The most exciting phrase to hear in science, the one that heralds new discoveries, is not ‘Eureka!’ but ‘That’s funny…’ Isaac Asimov
In string theory, all particles are vibrations on a tiny rubber band; physics is the harmonies on the string; chemistry is the melodies we play on vibrating strings; the universe is a symphony of strings, and the ‘Mind of God’ is cosmic music resonating in 11-dimensional hyperspace — Michio Kaku
Science is ridiculously interesting. Just when you think ‘this is it, this is the discovery that changes everything and explains the world’ , you realize you were only staring at the tip of the iceberg. You have no choice but to laugh and soldier on. The study of sub-atomic particles — Quantum physics explained things classical physics could not. Now, there is a new theoretical framework that attempts to tie together gravitational forces, electromagnetism, strong and weak nuclear forces that is being explored further. This framework is called ‘String Theory’. Gabrielle Veneziano (an Italian theorerical physicist), in 1991, published a paper that showed how an inflationary cosmological model can be obtained from string theory, thus opening the door to a description of string cosmological pre-big bang scenarios. This article explains ‘String Theory’ and leaves the reader with a question to mull over this new year.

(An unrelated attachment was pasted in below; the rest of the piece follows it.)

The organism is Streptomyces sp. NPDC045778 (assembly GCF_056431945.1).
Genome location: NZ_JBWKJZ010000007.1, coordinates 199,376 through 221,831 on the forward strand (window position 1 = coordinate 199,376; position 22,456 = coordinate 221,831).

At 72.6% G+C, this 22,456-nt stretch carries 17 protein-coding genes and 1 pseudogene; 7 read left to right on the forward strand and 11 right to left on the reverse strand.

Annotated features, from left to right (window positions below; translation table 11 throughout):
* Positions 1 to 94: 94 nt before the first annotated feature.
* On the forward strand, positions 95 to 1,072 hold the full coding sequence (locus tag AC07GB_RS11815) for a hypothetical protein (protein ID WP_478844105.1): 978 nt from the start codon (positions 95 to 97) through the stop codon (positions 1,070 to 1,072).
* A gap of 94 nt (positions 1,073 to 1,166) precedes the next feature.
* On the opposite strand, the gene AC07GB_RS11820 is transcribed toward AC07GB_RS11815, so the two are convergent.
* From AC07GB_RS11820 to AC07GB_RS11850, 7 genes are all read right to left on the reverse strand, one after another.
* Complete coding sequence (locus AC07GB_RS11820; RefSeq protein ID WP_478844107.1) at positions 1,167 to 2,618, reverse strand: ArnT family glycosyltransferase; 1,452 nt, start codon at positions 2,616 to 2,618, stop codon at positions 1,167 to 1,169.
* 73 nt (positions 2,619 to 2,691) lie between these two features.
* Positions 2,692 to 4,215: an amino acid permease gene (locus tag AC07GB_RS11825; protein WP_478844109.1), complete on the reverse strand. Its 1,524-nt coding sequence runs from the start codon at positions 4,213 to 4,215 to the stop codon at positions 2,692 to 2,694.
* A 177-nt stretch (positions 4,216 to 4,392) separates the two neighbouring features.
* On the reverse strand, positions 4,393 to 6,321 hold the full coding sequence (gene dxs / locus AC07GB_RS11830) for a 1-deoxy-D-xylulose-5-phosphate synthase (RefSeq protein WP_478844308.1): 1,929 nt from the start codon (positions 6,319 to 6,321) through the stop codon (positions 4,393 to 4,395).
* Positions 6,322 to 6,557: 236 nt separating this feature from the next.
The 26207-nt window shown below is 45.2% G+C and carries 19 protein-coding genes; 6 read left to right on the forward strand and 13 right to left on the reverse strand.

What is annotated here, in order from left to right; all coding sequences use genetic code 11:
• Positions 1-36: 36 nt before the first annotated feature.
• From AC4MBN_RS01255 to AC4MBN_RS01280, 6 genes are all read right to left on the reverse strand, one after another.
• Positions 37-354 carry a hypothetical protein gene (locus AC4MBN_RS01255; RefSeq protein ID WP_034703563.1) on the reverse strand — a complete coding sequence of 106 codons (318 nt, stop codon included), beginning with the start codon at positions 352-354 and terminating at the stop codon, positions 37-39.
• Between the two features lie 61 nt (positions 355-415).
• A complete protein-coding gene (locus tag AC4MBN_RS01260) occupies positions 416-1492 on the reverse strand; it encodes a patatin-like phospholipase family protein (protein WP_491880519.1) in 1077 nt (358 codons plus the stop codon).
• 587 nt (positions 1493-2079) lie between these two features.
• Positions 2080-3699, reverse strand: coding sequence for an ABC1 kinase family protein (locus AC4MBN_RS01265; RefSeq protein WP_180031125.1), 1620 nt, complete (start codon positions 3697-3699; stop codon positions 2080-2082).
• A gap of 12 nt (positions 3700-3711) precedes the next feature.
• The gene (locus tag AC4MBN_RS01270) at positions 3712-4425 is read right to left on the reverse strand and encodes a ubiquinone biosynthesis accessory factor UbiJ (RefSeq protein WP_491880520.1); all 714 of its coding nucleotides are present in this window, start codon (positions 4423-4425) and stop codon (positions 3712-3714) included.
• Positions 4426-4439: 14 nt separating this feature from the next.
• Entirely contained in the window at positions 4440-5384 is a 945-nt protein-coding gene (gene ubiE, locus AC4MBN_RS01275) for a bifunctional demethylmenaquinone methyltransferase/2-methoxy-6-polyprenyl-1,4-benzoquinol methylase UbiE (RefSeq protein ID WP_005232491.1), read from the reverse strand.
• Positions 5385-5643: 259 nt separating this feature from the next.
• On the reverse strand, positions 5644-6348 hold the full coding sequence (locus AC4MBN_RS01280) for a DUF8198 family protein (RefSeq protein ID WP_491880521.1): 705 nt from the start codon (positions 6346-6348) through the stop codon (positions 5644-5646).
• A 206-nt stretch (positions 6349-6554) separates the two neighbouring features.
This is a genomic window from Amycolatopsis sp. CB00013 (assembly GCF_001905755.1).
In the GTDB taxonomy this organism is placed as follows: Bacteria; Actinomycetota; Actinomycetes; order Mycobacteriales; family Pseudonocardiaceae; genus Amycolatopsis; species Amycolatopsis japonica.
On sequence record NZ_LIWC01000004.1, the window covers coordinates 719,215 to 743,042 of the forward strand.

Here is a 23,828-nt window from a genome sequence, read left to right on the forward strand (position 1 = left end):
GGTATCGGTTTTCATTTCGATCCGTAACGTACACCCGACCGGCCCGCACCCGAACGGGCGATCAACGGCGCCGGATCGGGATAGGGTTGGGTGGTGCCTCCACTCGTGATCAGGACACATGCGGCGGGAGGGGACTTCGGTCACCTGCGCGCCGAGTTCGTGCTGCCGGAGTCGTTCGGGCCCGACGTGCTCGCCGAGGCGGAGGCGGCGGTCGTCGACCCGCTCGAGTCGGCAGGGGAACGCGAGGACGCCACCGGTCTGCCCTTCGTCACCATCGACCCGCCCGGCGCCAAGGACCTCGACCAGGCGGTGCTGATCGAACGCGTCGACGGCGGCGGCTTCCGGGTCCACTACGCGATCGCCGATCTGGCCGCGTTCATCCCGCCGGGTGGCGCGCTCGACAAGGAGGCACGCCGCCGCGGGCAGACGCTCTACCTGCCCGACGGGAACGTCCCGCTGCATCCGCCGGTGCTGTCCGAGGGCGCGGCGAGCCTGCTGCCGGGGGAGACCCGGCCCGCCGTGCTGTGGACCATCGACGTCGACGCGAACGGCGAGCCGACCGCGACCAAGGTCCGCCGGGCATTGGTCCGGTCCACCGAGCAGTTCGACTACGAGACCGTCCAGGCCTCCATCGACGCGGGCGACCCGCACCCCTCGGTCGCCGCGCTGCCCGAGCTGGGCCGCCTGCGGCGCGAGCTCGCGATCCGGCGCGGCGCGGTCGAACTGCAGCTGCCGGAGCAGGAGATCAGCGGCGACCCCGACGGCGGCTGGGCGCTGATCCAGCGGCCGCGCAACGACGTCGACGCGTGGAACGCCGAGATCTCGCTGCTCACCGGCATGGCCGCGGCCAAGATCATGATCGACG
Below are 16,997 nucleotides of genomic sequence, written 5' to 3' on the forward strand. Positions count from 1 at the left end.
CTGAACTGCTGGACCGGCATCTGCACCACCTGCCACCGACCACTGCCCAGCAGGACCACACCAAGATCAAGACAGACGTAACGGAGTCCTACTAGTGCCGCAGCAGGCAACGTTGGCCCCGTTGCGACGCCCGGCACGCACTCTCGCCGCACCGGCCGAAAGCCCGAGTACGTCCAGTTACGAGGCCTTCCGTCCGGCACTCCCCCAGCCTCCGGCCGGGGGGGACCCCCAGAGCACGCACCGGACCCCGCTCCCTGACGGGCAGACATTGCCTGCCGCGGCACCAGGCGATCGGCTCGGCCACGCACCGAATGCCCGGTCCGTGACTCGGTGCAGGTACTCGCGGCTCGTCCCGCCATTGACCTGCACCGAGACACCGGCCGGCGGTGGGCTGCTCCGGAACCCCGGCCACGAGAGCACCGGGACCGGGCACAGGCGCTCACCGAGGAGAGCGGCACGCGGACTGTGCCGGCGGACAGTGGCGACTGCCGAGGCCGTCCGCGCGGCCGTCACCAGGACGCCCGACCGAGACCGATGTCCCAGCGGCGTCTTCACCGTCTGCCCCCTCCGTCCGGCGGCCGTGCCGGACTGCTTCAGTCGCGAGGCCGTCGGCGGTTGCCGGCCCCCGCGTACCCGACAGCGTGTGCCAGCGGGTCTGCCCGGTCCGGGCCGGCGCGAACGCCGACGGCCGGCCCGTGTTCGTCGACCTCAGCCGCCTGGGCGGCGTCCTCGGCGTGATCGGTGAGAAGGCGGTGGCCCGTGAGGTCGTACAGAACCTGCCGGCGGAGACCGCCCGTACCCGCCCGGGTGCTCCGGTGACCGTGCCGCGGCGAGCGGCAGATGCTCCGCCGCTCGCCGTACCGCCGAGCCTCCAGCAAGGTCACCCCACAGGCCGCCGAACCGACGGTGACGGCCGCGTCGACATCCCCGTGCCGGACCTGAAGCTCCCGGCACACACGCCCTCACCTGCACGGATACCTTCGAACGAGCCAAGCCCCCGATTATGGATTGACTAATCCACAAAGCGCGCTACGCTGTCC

I was sitting in a local coffee shop ‘Kaldi’s Coffee’ in St Louis with a professional writer. It was a bright winter morning in December. The sunlight passed through the French windows and uplifted my mood. Over the course of our conversation, the pro (I like to think I am an amateur writer) asked me a very profound question ‘does the world need economists?’ He followed up his own question and asked me ‘what is macro-economics? I found it a very funny question not because I thought that the world doesn’t need economists but because people look at many theoretical frameworks with the same suspicion as they would a…